Let’s illustrates CBNs in the context of a well-known statistical case study. One of the most famous studies in bias and unfairness in statistics was published in 1975 by a group of researchers at Berkeley University. The study is based on the college admission scenario in which applicants are admitted based on qualifications Q, choice of department D, and gender G; and in which female applicants apply more often to certain departments (for simplicity’s sake, we consider gender as binary, but this is not a necessary restriction imposed by the framework). Modeling that scenario as a CBN we have the following structure. In that graph, the path G→D→A is causal, whilst the path G→D→A←Q is non causal.

# CBNs and Unfairness

How can CBNs help to determine causal representations of unfairness in a dataset? Our college admission example showed a clear example about how unfair relationships can be modeled as paths in a CBN. However, while a CBN can clearly measure unfairness in direct paths, the indirect causal relationships are highly dependent on contextual factors. For instance, consider the three following variations of our college in which we can evaluate unfairness. In these examples total or partial red paths are used to indicate unfair and partially-unfair links, respectively.

The first example illustrates a scenario in which female applicants voluntarily apply to departments with low acceptance rates, and therefore the path G→D is considered fair.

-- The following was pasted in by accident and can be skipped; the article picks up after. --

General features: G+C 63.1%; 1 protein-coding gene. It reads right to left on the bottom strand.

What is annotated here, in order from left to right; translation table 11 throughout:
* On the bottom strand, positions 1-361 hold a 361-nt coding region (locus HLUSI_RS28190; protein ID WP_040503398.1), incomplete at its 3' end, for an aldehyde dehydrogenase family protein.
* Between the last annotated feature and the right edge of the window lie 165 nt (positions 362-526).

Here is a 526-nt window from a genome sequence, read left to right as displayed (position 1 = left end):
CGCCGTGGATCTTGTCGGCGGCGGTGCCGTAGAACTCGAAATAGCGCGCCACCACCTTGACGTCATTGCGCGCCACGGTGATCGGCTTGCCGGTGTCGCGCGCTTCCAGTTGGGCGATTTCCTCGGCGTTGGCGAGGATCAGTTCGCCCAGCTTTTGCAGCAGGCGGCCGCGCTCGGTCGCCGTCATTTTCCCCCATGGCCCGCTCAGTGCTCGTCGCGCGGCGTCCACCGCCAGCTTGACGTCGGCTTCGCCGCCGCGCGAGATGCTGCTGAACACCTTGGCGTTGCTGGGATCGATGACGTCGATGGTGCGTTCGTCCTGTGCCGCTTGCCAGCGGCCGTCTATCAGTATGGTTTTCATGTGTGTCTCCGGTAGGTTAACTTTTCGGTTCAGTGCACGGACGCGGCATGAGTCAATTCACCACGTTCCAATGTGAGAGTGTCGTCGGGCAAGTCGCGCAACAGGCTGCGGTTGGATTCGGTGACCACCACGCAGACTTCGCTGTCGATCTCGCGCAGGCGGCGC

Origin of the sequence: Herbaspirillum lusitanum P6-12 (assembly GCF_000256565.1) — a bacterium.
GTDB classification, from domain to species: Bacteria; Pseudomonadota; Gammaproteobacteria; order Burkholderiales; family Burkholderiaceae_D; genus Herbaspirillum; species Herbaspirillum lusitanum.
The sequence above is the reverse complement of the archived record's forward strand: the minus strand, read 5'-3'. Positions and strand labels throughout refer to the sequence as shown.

Now, consider a variation of the previous example in which female applicants apply to departments with low acceptance rates due to systemic historical or cultural pressures, and therefore the path G→D is considered unfair (as a consequence, the path D→A becomes partially unfair).

Continue with the contextual game, what would happen if our college lowers the admission rates for departments voluntarily chosen more often by women? Well, the path G→D is considered fair, but the path D→A is partially unfair.

In all three examples, CBNs provided a visual framework for describing possible unfairness scenarios. However, the interpretation of the influence of unfair relationships is often dependent on contextual factors outside the CBN.

Until now, we have used CBNs to identify unfair relationships in a dataset but what if we could measure them? It turns out that a small variation of our technique can be used to quantify unfairness in a dataset and to explore methods to alleviate it. The main idea to quantify unfairness relies on introducing counterfactual scenarios that allow us to ask if a specific input to the model was treated unfairly. In our scenario, a counterfactual model would allow to ask whether a rejected female applicant (G=1, Q=q, D=d, A=0) would have obtained the same decision in a counterfactual world in which her gender were male along the direct path G→A. In this simple example, assuming that the admission decision is obtained as the deterministic function f of G, Q, and D, i.e., A = f(G, Q, D), this corresponds to asking if f(G=0, Q=q, D=d) = 0, namely if a male applicant with the same department choice and qualifications would have also been rejected.

As machine learning continues to become a more integral part of software applications, the importance of creating fair models will become more relevant. The DeepMind paper shows that CBNs can offer a visual framework for detecting unfairness in a machine learning model as well as a model for quantifying its influence. This type of technique could help us to design machine learning models that represent the best of human values and that mitigate some of our biases.